Abel & Cole All Some All
Aldi Some No No
Asda Some Some No
Authentic Bread Co. All Some All
Booths No No No
Co-op Some Some No
Daylesford All No All
Greggs No All No
Iceland All Some No
Lidl No  Some No
M&S Some Some No
Morrisons No Some No
Mr Kipling No No No
Riverford All Some All
Roots & Wings All No All
Sainsbury's No Some No
Tesco Some Some No
Waitrose Some Some Some

Only Abel & Cole, Riverford and Authentic Bread Company offered the holy trinity of a mince pie that is palm oil free, vegan, and organic. (Authentic Bread Company make the mince pies for Abel & Cole and Riverford but to each brand’s recipe). Authentic Bread Company also offered a gluten-free version.

Mince pies and packaging

We have often received requests from subscribers to rate companies on plastic and packaging, so this guide seemed a good opportunity to try this out. For larger companies, marks were awarded for quantified dated targets to reduce plastic packaging, reduce overall packaging, increase recyclability of packaging, and increase the recycled content of packaging. Marks were also given when companies demonstrated that they had taken clear steps on these four aspects.

For small companies, we looked for aims and action on the same factors but did not require these to be as quantified as larger companies. Top marks would be given for companies with more radical approaches to packaging such as zero plastic or packaging free. Marks were deducted for third-party criticisms.

Abel & Cole had a detailed page on its website outlining each type of packaging and explaining how customers can return or reuse it. The company will take back and reuse or recycle pretty much all of its packaging. This was fairly similar to Riverford.

Lidl scored the best of the supermarkets, but it should be noted this rating covers Lidl GB only as it reported separately. Asda, Authentic Bread Company, M&S, Morrisons, Mr Kipling, and Tesco all scored zero in this category. In practice, the Authentic Bread Company may be doing better, but it had very little information on its website and did not respond to our questionnaire – with most of the other ratings, the fact that it was 100% organic addressed many issues, but this is not the case with packaging.

How well are companies doing on environmental action?

Three companies got full marks for this category: M&S, Premier Foods (Mr Kipling), and the Co-op. We were looking for discussion on what they had already done to cut their carbon impact, and how they will reduce it in future, focusing on the supply chain which usually counts for over 90% of emissions. They also had to report on their full emissions, have adequate reduction targets, and have no major criticisms.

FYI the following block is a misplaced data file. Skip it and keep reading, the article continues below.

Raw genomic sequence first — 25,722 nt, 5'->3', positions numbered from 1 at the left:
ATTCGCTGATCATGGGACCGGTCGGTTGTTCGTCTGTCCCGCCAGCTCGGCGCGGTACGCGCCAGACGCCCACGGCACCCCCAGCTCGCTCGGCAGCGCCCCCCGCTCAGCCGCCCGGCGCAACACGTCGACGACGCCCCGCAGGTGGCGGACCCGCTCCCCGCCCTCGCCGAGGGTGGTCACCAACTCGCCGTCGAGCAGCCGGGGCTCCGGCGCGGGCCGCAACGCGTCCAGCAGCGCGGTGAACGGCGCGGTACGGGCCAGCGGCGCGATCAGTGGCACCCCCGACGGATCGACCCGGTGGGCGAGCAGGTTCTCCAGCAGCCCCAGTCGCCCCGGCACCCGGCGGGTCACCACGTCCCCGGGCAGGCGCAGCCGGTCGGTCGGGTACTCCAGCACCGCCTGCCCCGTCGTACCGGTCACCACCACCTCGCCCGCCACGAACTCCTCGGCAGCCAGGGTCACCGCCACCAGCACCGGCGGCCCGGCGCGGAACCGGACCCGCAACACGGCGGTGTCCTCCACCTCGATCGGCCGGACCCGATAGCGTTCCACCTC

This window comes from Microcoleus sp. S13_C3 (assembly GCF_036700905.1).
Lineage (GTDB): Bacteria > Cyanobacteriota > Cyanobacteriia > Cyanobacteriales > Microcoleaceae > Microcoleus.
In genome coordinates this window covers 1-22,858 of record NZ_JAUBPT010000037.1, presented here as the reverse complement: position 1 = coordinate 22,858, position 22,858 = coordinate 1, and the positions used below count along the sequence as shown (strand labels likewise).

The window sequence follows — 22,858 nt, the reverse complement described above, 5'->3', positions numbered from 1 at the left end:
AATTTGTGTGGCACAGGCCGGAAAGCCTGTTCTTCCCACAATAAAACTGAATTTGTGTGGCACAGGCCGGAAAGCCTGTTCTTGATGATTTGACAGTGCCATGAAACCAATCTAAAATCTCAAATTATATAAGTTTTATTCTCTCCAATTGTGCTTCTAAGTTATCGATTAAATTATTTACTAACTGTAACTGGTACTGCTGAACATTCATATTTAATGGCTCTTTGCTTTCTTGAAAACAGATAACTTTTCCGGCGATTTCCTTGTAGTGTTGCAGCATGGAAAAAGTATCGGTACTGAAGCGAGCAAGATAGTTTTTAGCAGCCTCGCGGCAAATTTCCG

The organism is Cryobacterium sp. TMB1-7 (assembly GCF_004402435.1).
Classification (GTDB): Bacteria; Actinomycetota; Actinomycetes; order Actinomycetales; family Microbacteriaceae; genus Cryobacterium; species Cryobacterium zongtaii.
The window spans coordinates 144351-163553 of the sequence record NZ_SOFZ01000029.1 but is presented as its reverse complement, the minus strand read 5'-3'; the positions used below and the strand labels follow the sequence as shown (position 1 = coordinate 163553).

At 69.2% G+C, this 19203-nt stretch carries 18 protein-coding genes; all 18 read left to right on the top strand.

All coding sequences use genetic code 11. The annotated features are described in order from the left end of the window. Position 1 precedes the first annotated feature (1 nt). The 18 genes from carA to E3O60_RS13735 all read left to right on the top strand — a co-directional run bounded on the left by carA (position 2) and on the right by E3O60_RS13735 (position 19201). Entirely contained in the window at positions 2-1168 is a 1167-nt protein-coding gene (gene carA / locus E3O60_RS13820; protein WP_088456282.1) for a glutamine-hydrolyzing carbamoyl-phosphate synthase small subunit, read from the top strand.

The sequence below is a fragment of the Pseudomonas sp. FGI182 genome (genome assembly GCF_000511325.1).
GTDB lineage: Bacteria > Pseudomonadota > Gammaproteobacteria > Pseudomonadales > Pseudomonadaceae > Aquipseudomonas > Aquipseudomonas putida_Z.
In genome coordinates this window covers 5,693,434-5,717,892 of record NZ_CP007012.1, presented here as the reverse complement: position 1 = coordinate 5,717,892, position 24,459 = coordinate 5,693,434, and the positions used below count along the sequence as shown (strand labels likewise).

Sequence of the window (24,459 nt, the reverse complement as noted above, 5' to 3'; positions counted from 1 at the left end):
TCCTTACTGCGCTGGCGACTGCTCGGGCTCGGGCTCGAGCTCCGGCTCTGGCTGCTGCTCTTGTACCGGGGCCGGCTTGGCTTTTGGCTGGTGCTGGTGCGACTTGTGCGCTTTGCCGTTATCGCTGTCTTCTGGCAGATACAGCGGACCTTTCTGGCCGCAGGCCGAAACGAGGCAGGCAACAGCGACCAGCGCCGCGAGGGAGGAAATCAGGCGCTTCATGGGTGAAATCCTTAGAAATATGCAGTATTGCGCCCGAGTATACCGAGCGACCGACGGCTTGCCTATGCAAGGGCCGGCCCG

Abel & Cole would have done better on its own, but its parent company did not meet any criteria. We found little discussion of climate impact from Authentic Bread Company and Roots & Wings, but as small companies they were not expected to meet such stringent criteria so still scored 40 each.

Some of the supermarkets lost marks for external criticisms: Tesco was challenged by the campaign group Feedback to look more at supply chain emissions, Asda had installed air conditioning that used a refrigerant with high global warming potential, and Lidl was rated Least Climate-Friendly Supermarket by DeSmog.

Workers' rights

We looked at what companies were doing to uphold the rights of workers in their supply chains. For example, we looked at whether a company had an adequate code of conduct that was aligned with the standards of the International Labour Organisation, whether it publicly disclosed its suppliers, and whether it was doing anything to promote living wages in its supply chain. We also took account of any significant and reputable third-party criticism that related to these issues (for example, evidence that workers in a company’s supply chain had been paid less than minimum wage), which would lead to a company losing marks.

Small and medium-sized companies were not expected to have as robust policies as larger companies.

The highest scoring companies were: Authentic Bread Company, Riverford, Roots & Wings, and Waitrose. Those at the very bottom of the pile were Asda and Iceland, both of which scored 0 in this category. Abel & Cole’s rating included that of its parent company, William Jackson Food Group, which lacked adequate policies in this area.

How ethical is Greggs?